Also, you need to have a bucket of water, a shovel, and a source of water nearby at all times.
To prevent any spread of the fire, NEVER leave the campfire unattended. It only takes spark there, an ignition here and then you have an uncontrollable fire gobbling down the forest together with its flora and fauna.
Plus, if you have pets and/or children, you want to keep a close eye so that they don’t get too near to the fire.
When it’s time to extinguish the fire, make sure to pour lots of water, dirt, or sand onto the fire until it’s out. Make sure there are no embers remaining and only leave when everything is cold to touch. As an exercise to preserve the environment and Leave No Trace – Pack It In, Pack It Out.
Granted that accidents may happen, if you catch fire then the most effective action to put it out is to STOP, DROP, and ROLL. If it’s your camping buddy who has caught fire then smother the flames with a wet or dry towel to put them out.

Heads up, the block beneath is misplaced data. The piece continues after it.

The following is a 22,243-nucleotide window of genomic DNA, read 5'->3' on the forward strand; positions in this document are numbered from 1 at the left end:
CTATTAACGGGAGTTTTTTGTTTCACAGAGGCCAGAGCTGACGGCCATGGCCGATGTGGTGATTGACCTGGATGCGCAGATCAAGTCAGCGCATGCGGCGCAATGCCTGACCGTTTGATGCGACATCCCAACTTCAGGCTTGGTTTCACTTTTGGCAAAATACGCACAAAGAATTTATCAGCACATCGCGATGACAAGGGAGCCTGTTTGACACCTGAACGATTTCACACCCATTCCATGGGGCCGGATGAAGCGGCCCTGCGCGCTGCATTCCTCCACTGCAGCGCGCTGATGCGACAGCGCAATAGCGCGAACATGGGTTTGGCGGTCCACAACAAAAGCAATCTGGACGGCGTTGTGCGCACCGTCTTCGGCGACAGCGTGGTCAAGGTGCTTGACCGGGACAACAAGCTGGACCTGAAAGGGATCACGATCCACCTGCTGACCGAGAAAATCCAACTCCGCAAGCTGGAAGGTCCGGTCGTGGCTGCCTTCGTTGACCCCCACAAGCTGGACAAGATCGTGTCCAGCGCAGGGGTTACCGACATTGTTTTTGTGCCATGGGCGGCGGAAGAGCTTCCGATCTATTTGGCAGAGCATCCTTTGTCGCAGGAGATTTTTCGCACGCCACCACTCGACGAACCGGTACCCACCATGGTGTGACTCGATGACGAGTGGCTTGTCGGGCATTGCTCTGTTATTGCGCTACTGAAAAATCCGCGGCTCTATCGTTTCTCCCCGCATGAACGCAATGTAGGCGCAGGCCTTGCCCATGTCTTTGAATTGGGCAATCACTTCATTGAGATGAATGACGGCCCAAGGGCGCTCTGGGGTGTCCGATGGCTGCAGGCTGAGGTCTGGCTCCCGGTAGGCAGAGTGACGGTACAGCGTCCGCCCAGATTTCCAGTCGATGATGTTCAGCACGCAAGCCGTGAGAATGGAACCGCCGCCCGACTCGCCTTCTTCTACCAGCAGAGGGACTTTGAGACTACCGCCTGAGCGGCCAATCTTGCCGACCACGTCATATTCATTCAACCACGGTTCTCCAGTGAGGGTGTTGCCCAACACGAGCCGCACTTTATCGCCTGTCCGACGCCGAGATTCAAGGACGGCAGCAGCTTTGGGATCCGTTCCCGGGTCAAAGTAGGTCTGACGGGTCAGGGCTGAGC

If a campfire does get out of control, contact the local authorities immediately then try to contain it safely (if possible) and evacuate. If you decide to contain the fire be sure that you can manage it on your own.
Smother the fire with dirt, sand, or soaking/wet towels and if you are near a stream or any other water body, collect water with pails and pour around the fire. Also, move the tent or any other flammable object away from the flames.
Pour lots of water on the campfire, drowning all embers until the hissing sound stops. Scrape any remaining logs and sticks with a shovel to remove any embers and continue adding water, sand, or dirt until every material is cool.